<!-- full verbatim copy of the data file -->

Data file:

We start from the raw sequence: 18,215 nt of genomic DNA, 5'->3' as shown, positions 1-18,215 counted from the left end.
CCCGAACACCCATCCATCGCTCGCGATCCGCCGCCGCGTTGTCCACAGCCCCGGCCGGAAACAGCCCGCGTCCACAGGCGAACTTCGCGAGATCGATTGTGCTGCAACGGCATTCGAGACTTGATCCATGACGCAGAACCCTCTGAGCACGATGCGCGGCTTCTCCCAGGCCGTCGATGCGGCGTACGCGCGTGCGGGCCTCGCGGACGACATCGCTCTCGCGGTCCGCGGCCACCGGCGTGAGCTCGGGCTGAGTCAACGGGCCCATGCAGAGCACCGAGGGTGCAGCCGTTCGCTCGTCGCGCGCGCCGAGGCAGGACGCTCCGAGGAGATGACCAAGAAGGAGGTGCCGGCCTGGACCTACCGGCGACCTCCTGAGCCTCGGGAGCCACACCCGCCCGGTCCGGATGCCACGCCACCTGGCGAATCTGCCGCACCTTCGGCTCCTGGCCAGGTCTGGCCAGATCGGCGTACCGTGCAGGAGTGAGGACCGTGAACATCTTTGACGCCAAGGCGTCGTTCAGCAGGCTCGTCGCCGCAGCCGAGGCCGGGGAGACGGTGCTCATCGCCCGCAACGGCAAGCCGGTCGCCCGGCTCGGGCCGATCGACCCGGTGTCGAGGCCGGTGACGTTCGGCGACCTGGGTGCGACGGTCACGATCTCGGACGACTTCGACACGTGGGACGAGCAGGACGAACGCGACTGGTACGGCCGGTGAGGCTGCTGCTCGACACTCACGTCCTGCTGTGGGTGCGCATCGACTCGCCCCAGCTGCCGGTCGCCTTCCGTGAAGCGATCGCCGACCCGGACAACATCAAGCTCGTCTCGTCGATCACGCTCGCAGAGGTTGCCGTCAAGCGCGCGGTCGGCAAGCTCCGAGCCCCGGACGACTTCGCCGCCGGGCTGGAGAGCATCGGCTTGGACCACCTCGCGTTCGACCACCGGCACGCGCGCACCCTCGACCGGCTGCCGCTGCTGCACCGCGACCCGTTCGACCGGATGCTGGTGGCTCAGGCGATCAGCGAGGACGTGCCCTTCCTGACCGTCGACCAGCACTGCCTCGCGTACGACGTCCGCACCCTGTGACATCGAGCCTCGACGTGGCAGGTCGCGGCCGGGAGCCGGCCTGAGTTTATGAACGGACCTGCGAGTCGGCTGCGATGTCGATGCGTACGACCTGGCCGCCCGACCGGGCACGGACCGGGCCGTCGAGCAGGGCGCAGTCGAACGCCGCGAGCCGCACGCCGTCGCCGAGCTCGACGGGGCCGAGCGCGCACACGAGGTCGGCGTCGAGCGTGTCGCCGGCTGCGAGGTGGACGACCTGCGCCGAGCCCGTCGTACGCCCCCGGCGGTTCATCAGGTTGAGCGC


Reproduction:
We start from the raw sequence: 18,215 nt of genomic DNA, 5'->3' as shown, positions 1-18,215 counted from the left end.
CCCGAACACCCATCCATCGCTCGCGATCCGCCGCCGCGTTGTCCACAGCCCCGGCCGGAAACAGCCCGCGTCCACAGGCGAACTTCGCGAGATCGATTGTGCTGCAACGGCATTCGAGACTTGATCCATGACGCAGAACCCTCTGAGCACGATGCGCGGCTTCTCCCAGGCCGTCGATGCGGCGTACGCGCGTGCGGGCCTCGCGGACGACATCGCTCTCGCGGTCCGCGGCCACCGGCGTGAGCTCGGGCTGAGTCAACGGGCCCATGCAGAGCACCGAGGGTGCAGCCGTTCGCTCGTCGCGCGCGCCGAGGCAGGACGCTCCGAGGAGATGACCAAGAAGGAGGTGCCGGCCTGGACCTACCGGCGACCTCCTGAGCCTCGGGAGCCACACCCGCCCGGTCCGGATGCCACGCCACCTGGCGAATCTGCCGCACCTTCGGCTCCTGGCCAGGTCTGGCCAGATCGGCGTACCGTGCAGGAGTGAGGACCGTGAACATCTTTGACGCCAAGGCGTCGTTCAGCAGGCTCGTCGCCGCAGCCGAGGCCGGGGAGACGGTGCTCATCGCCCGCAACGGCAAGCCGGTCGCCCGGCTCGGGCCGATCGACCCGGTGTCGAGGCCGGTGACGTTCGGCGACCTGGGTGCGACGGTCACGATCTCGGACGACTTCGACACGTGGGACGAGCAGGACGAACGCGACTGGTACGGCCGGTGAGGCTGCTGCTCGACACTCACGTCCTGCTGTGGGTGCGCATCGACTCGCCCCAGCTGCCGGTCGCCTTCCGTGAAGCGATCGCCGACCCGGACAACATCAAGCTCGTCTCGTCGATCACGCTCGCAGAGGTTGCCGTCAAGCGCGCGGTCGGCAAGCTCCGAGCCCCGGACGACTTCGCCGCCGGGCTGGAGAGCATCGGCTTGGACCACCTCGCGTTCGACCACCGGCACGCGCGCACCCTCGACCGGCTGCCGCTGCTGCACCGCGACCCGTTCGACCGGATGCTGGTGGCTCAGGCGATCAGCGAGGACGTGCCCTTCCTGACCGTCGACCAGCACTGCCTCGCGTACGACGTCCGCACCCTGTGACATCGAGCCTCGACGTGGCAGGTCGCGGCCGGGAGCCGGCCTGAGTTTATGAACGGACCTGCGAGTCGGCTGCGATGTCGATGCGTACGACCTGGCCGCCCGACCGGGCACGGACCGGGCCGTCGAGCAGGGCGCAGTCGAACGCCGCGAGCCGCACGCCGTCGCCGAGCTCGACGGGGCCGAGCGCGCACACGAGGTCGGCGTCGAGCGTGTCGCCGGCTGCGAGGTGGACGACCTGCGCCGAGCCCGTCGTACGCCCCCGGCGGTTCATCAGGTTGAGCGC